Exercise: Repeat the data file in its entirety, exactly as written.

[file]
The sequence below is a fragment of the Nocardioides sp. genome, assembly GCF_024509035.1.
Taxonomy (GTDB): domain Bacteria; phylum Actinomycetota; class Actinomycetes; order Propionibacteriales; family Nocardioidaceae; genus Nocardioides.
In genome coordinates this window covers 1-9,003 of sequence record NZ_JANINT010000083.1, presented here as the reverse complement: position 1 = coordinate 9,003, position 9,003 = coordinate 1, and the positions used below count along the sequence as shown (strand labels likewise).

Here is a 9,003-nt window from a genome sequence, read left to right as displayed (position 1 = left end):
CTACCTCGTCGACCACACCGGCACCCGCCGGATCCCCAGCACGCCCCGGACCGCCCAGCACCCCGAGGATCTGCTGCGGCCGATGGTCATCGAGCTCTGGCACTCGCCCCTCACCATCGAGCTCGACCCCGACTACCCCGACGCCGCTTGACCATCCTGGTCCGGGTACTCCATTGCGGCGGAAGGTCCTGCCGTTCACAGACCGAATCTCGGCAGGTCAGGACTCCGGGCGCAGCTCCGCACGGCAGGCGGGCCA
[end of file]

The sequence below is a fragment of the Nocardioides sp. genome, assembly GCF_024509035.1.
Taxonomy (GTDB): domain Bacteria; phylum Actinomycetota; class Actinomycetes; order Propionibacteriales; family Nocardioidaceae; genus Nocardioides.
In genome coordinates this window covers 1-9,003 of sequence record NZ_JANINT010000083.1, presented here as the reverse complement: position 1 = coordinate 9,003, position 9,003 = coordinate 1, and the positions used below count along the sequence as shown (strand labels likewise).

Here is a 9,003-nt window from a genome sequence, read left to right as displayed (position 1 = left end):
CTACCTCGTCGACCACACCGGCACCCGCCGGATCCCCAGCACGCCCCGGACCGCCCAGCACCCCGAGGATCTGCTGCGGCCGATGGTCATCGAGCTCTGGCACTCGCCCCTCACCATCGAGCTCGACCCCGACTACCCCGACGCCGCTTGACCATCCTGGTCCGGGTACTCCATTGCGGCGGAAGGTCCTGCCGTTCACAGACCGAATCTCGGCAGGTCAGGACTCCGGGCGCAGCTCCGCACGGCAGGCGGGCCA